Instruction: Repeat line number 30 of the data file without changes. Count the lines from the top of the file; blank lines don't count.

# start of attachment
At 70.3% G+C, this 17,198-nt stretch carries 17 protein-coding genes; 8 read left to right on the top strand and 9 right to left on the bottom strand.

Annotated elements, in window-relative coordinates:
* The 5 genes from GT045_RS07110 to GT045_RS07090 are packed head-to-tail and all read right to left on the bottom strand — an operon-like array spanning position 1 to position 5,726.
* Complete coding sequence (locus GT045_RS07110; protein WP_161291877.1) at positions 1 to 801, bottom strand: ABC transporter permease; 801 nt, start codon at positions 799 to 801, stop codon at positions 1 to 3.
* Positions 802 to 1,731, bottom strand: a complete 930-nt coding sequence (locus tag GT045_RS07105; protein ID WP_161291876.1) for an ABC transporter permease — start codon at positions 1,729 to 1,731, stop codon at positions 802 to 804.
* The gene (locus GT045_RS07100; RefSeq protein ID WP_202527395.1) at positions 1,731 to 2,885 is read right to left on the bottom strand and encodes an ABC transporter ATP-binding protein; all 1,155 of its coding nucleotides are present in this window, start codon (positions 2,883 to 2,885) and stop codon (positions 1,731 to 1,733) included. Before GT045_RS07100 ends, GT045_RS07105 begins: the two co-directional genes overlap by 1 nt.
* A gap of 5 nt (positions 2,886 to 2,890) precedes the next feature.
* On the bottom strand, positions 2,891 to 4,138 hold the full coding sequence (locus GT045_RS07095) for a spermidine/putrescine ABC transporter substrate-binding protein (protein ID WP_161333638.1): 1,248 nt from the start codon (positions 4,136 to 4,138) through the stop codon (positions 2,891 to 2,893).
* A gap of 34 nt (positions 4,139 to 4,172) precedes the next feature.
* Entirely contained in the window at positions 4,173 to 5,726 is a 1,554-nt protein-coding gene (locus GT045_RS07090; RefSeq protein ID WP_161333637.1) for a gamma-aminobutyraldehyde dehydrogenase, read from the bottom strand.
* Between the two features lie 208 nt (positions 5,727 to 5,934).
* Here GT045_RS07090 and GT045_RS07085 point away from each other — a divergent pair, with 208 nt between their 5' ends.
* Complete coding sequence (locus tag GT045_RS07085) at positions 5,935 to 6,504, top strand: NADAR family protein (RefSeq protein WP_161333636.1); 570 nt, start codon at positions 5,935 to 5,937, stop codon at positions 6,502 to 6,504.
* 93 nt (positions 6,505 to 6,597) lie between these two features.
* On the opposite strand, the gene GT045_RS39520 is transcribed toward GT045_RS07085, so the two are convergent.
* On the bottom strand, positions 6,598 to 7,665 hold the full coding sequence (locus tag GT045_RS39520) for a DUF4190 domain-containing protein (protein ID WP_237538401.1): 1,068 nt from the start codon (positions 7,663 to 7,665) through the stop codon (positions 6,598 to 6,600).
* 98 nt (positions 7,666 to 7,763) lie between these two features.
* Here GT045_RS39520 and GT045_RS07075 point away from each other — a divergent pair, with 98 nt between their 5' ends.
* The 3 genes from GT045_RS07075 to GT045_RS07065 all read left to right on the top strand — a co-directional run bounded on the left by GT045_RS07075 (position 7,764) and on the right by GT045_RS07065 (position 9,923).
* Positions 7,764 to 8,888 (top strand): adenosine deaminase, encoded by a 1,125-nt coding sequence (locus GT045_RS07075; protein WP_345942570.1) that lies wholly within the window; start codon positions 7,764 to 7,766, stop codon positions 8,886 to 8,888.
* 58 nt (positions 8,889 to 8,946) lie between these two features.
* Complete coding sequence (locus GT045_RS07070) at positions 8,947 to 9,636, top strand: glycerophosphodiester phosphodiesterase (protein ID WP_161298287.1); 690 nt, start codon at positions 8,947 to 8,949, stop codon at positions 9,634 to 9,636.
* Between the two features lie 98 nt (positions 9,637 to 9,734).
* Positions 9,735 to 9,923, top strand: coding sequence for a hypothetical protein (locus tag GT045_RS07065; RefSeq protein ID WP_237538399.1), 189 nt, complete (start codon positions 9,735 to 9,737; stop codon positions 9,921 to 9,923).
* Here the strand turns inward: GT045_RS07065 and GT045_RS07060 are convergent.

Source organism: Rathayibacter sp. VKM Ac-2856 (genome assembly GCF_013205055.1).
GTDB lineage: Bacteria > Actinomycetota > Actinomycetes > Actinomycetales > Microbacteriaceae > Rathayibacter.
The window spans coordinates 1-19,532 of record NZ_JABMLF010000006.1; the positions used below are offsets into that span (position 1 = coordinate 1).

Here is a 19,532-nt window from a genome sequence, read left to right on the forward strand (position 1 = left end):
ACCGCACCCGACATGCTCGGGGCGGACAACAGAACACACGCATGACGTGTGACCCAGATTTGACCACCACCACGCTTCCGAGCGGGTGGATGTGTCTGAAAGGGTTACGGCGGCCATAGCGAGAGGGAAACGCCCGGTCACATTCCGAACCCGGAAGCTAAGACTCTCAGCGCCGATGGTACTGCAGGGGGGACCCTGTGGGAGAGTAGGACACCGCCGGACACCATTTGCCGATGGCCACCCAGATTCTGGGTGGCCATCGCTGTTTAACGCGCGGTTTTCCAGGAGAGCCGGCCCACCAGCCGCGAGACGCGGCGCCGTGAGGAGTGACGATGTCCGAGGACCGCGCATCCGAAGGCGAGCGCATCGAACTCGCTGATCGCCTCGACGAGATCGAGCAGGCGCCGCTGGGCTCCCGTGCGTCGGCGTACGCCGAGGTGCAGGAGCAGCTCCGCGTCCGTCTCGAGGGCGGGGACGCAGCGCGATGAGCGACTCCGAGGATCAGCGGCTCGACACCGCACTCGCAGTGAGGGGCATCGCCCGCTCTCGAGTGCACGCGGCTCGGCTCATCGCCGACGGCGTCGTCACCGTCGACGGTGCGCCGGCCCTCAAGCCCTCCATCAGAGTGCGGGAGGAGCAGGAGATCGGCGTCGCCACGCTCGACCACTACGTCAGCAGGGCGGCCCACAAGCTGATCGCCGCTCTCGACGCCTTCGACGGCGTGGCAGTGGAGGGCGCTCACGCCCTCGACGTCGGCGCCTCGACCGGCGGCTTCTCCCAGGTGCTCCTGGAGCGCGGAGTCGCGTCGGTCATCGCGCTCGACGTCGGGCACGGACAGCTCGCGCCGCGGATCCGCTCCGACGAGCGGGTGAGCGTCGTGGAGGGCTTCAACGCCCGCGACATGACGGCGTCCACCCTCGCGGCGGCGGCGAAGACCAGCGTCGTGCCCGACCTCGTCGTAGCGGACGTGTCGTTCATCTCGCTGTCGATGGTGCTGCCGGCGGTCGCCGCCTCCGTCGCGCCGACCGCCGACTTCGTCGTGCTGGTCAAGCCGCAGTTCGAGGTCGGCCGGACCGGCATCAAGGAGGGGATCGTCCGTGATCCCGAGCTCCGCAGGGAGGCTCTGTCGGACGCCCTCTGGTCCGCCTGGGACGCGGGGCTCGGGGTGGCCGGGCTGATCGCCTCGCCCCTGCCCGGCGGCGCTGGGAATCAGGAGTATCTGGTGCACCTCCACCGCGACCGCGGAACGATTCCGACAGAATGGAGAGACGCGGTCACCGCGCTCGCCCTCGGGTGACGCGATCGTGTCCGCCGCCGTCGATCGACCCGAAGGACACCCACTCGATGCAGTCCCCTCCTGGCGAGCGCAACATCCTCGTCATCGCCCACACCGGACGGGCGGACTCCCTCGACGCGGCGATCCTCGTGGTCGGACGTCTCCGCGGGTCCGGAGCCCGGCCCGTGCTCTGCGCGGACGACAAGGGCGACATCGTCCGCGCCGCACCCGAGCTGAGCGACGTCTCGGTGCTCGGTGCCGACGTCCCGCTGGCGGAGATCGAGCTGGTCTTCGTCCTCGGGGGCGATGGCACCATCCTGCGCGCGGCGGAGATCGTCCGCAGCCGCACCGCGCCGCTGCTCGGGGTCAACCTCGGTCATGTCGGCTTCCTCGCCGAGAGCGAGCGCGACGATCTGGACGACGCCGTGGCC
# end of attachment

ACCGCACCCGACATGCTCGGGGCGGACAACAGAACACACGCATGACGTGTGACCCAGATTTGACCACCACCACGCTTCCGAGCGGGTGGATGTGTCTGAAAGGGTTACGGCGGCCATAGCGAGAGGGAAACGCCCGGTCACATTCCGAACCCGGAAGCTAAGACTCTCAGCGCCGATGGTACTGCAGGGGGGACCCTGTGGGAGAGTAGGACACCGCCGGACACCATTTGCCGATGGCCACCCAGATTCTGGGTGGCCATCGCTGTTTAACGCGCGGTTTTCCAGGAGAGCCGGCCCACCAGCCGCGAGACGCGGCGCCGTGAGGAGTGACGATGTCCGAGGACCGCGCATCCGAAGGCGAGCGCATCGAACTCGCTGATCGCCTCGACGAGATCGAGCAGGCGCCGCTGGGCTCCCGTGCGTCGGCGTACGCCGAGGTGCAGGAGCAGCTCCGCGTCCGTCTCGAGGGCGGGGACGCAGCGCGATGAGCGACTCCGAGGATCAGCGGCTCGACACCGCACTCGCAGTGAGGGGCATCGCCCGCTCTCGAGTGCACGCGGCTCGGCTCATCGCCGACGGCGTCGTCACCGTCGACGGTGCGCCGGCCCTCAAGCCCTCCATCAGAGTGCGGGAGGAGCAGGAGATCGGCGTCGCCACGCTCGACCACTACGTCAGCAGGGCGGCCCACAAGCTGATCGCCGCTCTCGACGCCTTCGACGGCGTGGCAGTGGAGGGCGCTCACGCCCTCGACGTCGGCGCCTCGACCGGCGGCTTCTCCCAGGTGCTCCTGGAGCGCGGAGTCGCGTCGGTCATCGCGCTCGACGTCGGGCACGGACAGCTCGCGCCGCGGATCCGCTCCGACGAGCGGGTGAGCGTCGTGGAGGGCTTCAACGCCCGCGACATGACGGCGTCCACCCTCGCGGCGGCGGCGAAGACCAGCGTCGTGCCCGACCTCGTCGTAGCGGACGTGTCGTTCATCTCGCTGTCGATGGTGCTGCCGGCGGTCGCCGCCTCCGTCGCGCCGACCGCCGACTTCGTCGTGCTGGTCAAGCCGCAGTTCGAGGTCGGCCGGACCGGCATCAAGGAGGGGATCGTCCGTGATCCCGAGCTCCGCAGGGAGGCTCTGTCGGACGCCCTCTGGTCCGCCTGGGACGCGGGGCTCGGGGTGGCCGGGCTGATCGCCTCGCCCCTGCCCGGCGGCGCTGGGAATCAGGAGTATCTGGTGCACCTCCACCGCGACCGCGGAACGATTCCGACAGAATGGAGAGACGCGGTCACCGCGCTCGCCCTCGGGTGACGCGATCGTGTCCGCCGCCGTCGATCGACCCGAAGGACACCCACTCGATGCAGTCCCCTCCTGGCGAGCGCAACATCCTCGTCATCGCCCACACCGGACGGGCGGACTCCCTCGACGCGGCGATCCTCGTGGTCGGACGTCTCCGCGGGTCCGGAGCCCGGCCCGTGCTCTGCGCGGACGACAAGGGCGACATCGTCCGCGCCGCACCCGAGCTGAGCGACGTCTCGGTGCTCGGTGCCGACGTCCCGCTGGCGGAGATCGAGCTGGTCTTCGTCCTCGGGGGCGATGGCACCATCCTGCGCGCGGCGGAGATCGTCCGCAGCCGCACCGCGCCGCTGCTCGGGGTCAACCTCGGTCATGTCGGCTTCCTCGCCGAGAGCGAGCGCGACGATCTGGACGACGCCGTGGCC